No Monkeying Around as Izzy Taylor Scoops Six-Year-Old World Championship

A fitting finale: Izzy Taylor and Monkeying Around clinch the six-year-old World Championship at Le Lion d’Angers. Photo by Tilly Berendt.

It’s been Izzy Taylor‘s week, and a fitting last hurrah to what has been her most successful season ever. Rounding off the morning’s showjumping session, she jumped an effortless double-clear to clinch the six-year-old World Championship with Monkeying Around, with whom she has led throughout.

“He’s just super,” said Izzy of the dressage-bred Hanoverian, who has now finished on his dressage score in both of his CCI* runs and makes it six wins out of 10 runs this season, never finishing out of the top ten in 2017. “He’s a very good jumper, so I went in thinking that I ought to jump clear, but it’s a massive atmosphere for a six-year-old and you never know how they’ll react. He’s got a great brain, though, and he showed that – everyone was cheering for Paul Tapner when I rode in and he just got on with it and jumped brilliantly. He’s a very exciting horse for the future.”

Izzy Taylor and Monkeying Around. Photo by Tilly Berendt.

Owned by Izzy’s partner, Charlie Sands, Monkeying Around was originally bought as a sales prospect, but Izzy spotted his potential.

“I hunted him hard as a rising-five-year-old, and then hunted him hard again the following winter, and he’s come out as a six-year-old very consistent and with a great brain,” she said.

Big things to come: Monkeying Around enjoys a fuss after his winning showjumping round. Photo by Tilly Berendt.

This morning’s showjumping proved considerably more influential than yesterday’s cross country, with 16 out of 39 starters jumping double-clears. The field had been slightly thinned by the withdrawal of Peter Flarup and Fascination before the final horse inspection, at which Sarah Ennis’ Cooley Cosmopolitan Diamond was also spun.

It was tight at the top with no margin for error, and as pole after pole came down in the early rounds the pressure was packed on for the final riders. Rebecca-Juana Gerken and Day of Glory 4 of Germany succumbed to green errors, pulling two rails and slipping from ninth to 16th place. France’s Mathieu Lemoine also dropped out of the top ten, adding four faults with Better Win and slipping from seventh to 11th place. This allowed Great Britain’s Hayden Robert Hankey and You’ve Got The Lux to move into 10th place from 14th, finishing on their dressage score of 46.7.

Ireland’s Elizabeth Power and DSL The Entertainer pull a rail to finish in fifth place. Photo by Tilly Berendt.

Ireland’s Elizabeth Power and DSL The Entertainer took some pressure off the leaders when they brought a pole down, putting them on a score of 45 and moving down to fifth place. Sarah Bullimore and Corouet suffered the same misfortune and dropped to sixth.

The door was opened for fifth-placed Tom Carlisle and Birmane and eighth-placed Jesse Campbell and I Spye to move up to third and fourth, respectively, giving the French rider his ninth consecutive finish without adding to his dressage score at this competition.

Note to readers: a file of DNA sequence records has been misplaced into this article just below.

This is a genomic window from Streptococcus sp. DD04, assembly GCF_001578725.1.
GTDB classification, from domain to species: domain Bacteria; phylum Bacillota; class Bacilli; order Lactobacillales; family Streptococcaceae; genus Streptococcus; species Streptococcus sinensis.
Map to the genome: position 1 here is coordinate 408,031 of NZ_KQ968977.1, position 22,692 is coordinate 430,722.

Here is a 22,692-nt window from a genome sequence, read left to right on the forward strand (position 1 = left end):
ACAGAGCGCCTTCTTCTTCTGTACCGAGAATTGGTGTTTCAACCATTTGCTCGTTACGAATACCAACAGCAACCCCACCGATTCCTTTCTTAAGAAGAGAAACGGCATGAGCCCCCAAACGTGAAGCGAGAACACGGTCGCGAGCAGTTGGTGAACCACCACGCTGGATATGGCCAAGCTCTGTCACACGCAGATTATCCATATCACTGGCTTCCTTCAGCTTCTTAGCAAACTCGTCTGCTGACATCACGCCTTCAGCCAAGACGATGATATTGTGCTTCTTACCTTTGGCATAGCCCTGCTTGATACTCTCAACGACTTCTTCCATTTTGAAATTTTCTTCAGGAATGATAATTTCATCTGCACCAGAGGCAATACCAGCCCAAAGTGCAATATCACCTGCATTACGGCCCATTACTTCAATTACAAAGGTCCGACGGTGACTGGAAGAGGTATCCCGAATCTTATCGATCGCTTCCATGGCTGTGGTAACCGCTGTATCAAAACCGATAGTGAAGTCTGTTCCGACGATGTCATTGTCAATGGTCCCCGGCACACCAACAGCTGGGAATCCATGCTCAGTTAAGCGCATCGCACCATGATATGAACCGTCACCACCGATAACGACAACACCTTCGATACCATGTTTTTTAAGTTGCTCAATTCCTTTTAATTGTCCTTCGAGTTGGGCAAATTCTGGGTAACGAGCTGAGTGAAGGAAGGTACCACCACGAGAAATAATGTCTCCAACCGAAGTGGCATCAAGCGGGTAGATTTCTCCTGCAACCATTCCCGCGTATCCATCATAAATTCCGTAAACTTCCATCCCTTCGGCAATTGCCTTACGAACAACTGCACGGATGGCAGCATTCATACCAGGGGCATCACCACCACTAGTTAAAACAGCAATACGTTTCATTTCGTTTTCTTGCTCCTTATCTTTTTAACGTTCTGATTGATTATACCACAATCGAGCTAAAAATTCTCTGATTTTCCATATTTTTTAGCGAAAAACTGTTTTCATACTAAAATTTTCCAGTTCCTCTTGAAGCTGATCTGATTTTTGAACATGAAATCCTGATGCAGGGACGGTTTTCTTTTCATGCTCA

Paul Tapner and Bob Chaplin. Photo by Tilly Berendt.

Second-placed Paul Tapner‘s double-clear aboard Bob Chaplin was bittersweet, as he finished half a penalty point behind Izzy Taylor, despite having gone off-course in his dressage test.

“I’m exceptionally disappointed and very upset and in a lot of trouble with my team, because I made a mistake that cost me the lead,” he said.

Jonty Evans and John the Bull finish in 9th place. Photo by Tilly Berendt.

A very nearly foot-perfect showjumping round by Jonty Evans and John the Bull saw them cross the finish just a fraction of a second over the optimum time, adding a penalty and leaving them in ninth place, a placing above their overnight position but two places down from where a double-clear would have put them.

Tiana Coudray and G finish in 18th place, the highest-placed North American combination. Photo by Tilly Berendt.

Liz Halliday-Sharp and Cooley Quicksilver. Photo by Tilly Berendt.

Tiana Coudray and knocked just one rail to move from 21st to 18th place, finishing on a score of 52.5, and fellow British-based American Liz Halliday-Sharp and Cooley Quicksilver did the same to add four faults and finish in 36th.

Mike Winter and Center. Photo by Tilly Berendt.

Mike Winter and Center pulled three rails and added a time penalty but stayed in 37th place.

We’ll be back soon with full coverage from the seven-year-old championships, and a gallery of the week’s action on our Facebook page. You can also catch the livestream on the Le Lion website, so pour yourself a glass of burgundy, grab a croissant, and ignore the members of your family who say that this is problematic behaviour first thing in the morning: you’ve got French eventing to watch, and it must be done properly.

The final top ten in the World Championship for Six-Year-Olds at Le Lion d’Angers.

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